No matter what scenario he's thrust into, California Chrome usually finds a way to make the adjustment.
Sloppy track? No problem. Slow pace? Got it covered. Fast pace? Piece of cake.
The Kentucky Derby winner tested the track at Pimlico Race Course for the first time Tuesday and took to it like a kid in a sandbox.
"He seemed to handle the track just great," assistant trainer Alan Sherman said. "He just jogged but he was happy. He's really happy right now. So that's a good thing."
The Triple Crown hopeful brings a five-race winning streak into Saturday's Preakness. Because there is a smaller field than the Derby, a shorter distance and several new shooters, this race has the potential to be different.
Regardless of how it shapes up, California Chrome should be ready to deal with it.
"He's so tactical," Sherman said. "If they go slow in front, he'll take it right to them and push the horses in front of him. If they're going fast in front, he can just sit off the pace. That's the good thing about him. He doesn't have one style of running. He's pretty pushbutton. If you ask him, he'll do it."
It's supposed to rain on Friday, but the weather forecast for Saturday is 70 degrees and partly cloudy. Sherman has no intention of watching The Weather Channel on an hourly basis.
"We're not scared," he said. "He trained really good at Churchill on a sloppy track. He actually looked like he liked it a lot."
No two tracks are alike, except perhaps to the undiscerning California Chrome.
"He had no issues on the track surface at all," Sherman said after Tuesday's practice run. "This horse hasn't had to take his track with him. He's won on four different tracks now. So I don't think that's an issue. I'm hoping it isn't anyway."
Owners Perry Martin and Steve Coburn bred an $8,000 mare to a $2,500 stallion to produce California Chrome, whose racing career did not generate much fanfare until he won the final stakes race at Hollywood Park, the King Glorious, by 6¼ lengths. That launched the five-win streak that propelled him into position to become the first Triple Crown winner since Affirmed in 1978.
Along the way, the father-son training duo of Art and Alan Sherman realized they had a horse most handlers only dream about.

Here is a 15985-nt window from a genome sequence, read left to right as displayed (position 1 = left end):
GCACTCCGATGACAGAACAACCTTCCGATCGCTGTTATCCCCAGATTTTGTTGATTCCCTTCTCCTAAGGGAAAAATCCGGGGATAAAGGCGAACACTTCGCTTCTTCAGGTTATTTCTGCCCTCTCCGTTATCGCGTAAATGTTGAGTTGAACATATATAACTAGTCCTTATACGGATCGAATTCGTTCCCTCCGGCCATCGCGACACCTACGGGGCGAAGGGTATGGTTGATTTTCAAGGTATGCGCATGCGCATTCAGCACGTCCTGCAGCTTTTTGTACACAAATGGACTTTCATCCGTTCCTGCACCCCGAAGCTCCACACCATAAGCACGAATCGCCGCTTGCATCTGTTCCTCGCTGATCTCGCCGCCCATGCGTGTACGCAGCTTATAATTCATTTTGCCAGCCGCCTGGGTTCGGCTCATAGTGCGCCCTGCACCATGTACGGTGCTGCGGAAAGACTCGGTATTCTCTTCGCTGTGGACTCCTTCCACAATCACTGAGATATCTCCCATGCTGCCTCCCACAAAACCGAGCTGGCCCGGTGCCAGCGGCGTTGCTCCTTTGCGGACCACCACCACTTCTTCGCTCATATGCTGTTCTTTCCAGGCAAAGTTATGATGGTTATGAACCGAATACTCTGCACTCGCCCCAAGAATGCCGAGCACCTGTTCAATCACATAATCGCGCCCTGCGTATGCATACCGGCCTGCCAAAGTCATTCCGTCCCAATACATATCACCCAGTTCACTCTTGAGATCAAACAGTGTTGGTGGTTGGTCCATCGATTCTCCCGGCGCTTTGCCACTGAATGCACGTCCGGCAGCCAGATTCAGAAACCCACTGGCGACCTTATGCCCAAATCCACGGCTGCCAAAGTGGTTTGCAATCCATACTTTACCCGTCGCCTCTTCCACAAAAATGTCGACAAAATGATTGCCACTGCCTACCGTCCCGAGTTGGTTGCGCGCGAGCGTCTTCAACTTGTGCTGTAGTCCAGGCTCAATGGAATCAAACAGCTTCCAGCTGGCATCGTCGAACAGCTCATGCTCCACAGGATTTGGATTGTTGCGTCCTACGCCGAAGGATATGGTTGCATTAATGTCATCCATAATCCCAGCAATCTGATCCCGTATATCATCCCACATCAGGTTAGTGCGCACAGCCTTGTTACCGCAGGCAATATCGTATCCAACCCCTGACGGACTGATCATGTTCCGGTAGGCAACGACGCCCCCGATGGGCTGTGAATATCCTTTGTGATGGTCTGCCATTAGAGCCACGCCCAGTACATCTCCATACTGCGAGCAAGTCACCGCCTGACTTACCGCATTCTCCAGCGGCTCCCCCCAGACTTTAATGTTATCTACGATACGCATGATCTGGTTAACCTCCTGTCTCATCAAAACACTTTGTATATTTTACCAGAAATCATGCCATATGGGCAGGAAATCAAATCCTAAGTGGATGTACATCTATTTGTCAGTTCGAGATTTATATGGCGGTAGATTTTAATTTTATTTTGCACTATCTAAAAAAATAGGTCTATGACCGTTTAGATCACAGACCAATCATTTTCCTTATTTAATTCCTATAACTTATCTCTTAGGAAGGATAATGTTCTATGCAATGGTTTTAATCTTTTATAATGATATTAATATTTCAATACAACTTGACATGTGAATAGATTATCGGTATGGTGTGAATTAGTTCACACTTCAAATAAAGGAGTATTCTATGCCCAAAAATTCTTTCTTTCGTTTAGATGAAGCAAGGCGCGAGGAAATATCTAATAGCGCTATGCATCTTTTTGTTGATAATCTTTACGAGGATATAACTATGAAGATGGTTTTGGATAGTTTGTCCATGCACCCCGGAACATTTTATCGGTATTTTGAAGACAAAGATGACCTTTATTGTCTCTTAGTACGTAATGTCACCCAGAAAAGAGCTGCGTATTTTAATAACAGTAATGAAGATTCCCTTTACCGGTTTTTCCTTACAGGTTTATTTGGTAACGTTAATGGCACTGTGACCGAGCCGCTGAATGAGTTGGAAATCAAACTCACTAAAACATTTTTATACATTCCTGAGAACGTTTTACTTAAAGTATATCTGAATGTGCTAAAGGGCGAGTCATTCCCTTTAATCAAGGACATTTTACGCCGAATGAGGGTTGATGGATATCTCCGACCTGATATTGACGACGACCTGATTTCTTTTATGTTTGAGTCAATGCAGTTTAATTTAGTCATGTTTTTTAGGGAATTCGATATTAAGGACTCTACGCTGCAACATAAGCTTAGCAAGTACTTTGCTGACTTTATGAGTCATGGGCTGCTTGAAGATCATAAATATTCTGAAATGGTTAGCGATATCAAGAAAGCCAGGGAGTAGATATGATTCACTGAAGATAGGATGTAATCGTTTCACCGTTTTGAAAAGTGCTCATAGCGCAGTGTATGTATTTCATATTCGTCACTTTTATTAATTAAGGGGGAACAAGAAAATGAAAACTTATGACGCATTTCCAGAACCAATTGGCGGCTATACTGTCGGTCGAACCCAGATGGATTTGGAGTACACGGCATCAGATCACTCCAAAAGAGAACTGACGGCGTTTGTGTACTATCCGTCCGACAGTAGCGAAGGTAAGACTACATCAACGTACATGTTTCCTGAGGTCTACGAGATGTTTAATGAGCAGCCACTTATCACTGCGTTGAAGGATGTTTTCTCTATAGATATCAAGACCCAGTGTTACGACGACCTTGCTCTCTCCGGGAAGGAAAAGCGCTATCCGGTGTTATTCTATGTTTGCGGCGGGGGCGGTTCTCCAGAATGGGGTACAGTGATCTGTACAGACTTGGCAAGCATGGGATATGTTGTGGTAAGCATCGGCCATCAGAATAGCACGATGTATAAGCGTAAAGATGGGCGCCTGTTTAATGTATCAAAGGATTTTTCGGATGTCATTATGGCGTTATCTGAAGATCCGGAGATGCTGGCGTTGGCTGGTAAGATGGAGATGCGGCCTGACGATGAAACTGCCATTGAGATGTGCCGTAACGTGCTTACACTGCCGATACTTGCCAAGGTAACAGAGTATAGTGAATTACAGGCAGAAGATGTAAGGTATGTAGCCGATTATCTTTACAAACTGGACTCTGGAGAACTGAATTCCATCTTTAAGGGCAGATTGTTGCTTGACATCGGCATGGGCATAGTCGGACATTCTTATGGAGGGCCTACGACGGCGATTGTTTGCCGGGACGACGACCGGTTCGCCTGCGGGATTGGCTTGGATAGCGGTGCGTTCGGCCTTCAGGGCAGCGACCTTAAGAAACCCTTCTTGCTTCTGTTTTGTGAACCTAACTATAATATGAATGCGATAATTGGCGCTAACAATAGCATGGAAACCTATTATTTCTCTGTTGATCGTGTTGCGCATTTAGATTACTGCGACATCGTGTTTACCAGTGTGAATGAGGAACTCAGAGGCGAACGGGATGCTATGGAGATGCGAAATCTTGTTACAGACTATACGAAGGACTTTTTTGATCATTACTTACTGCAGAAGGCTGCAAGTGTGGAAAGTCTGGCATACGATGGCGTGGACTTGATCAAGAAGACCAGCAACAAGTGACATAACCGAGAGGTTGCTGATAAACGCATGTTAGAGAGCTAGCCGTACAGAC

"The King Glorious race, that opened my eyes up," Alan said. "Then he just kept getting better. Then he won the California Breeders Derby. That was another impressive race. But the San Felipe was probably when I went, 'Wow.'"
In that wire-to-wire victory at Santa Anita, California Chrome ran the second-fastest time in the history of the race and beat trainer Bob Baffert's Midnight Hawk by 7¼ lengths. Kristo was third, 13½ lengths behind the winner.
"First time against open company and he just broke in front and won so easy that day," Sherman recalled. "I was pretty excited about that one."
The Shermans' enthusiasm was justified in the Kentucky Derby.
"Every year when you get the 2-year-olds in you're saying, 'Maybe this will be the one to get us to the Derby,'" Alan Sherman said. "But we've been saying that for a lot of years now, and we finally made it. It's really special. My dad is deserving of it. He works hard."
Ride On Curlin had an excellent practice run at Pimlico on Tuesday, much to the delight of trainer Billy Gowan. But Gowan concedes that California Chrome is the horse to beat on Saturday.
"I haven't seen a flaw in him," Gowan said.
Ride On Curlin finished seventh in the Derby after getting stuck in traffic from an outside post. Gowan hopes a new jockey, Joel Rosario, and smooth run Saturday will produce a different result.
"California Chrome is an awful nice horse," Gowan said, "but I'd just like a clean trip so I can what our horse is really made of."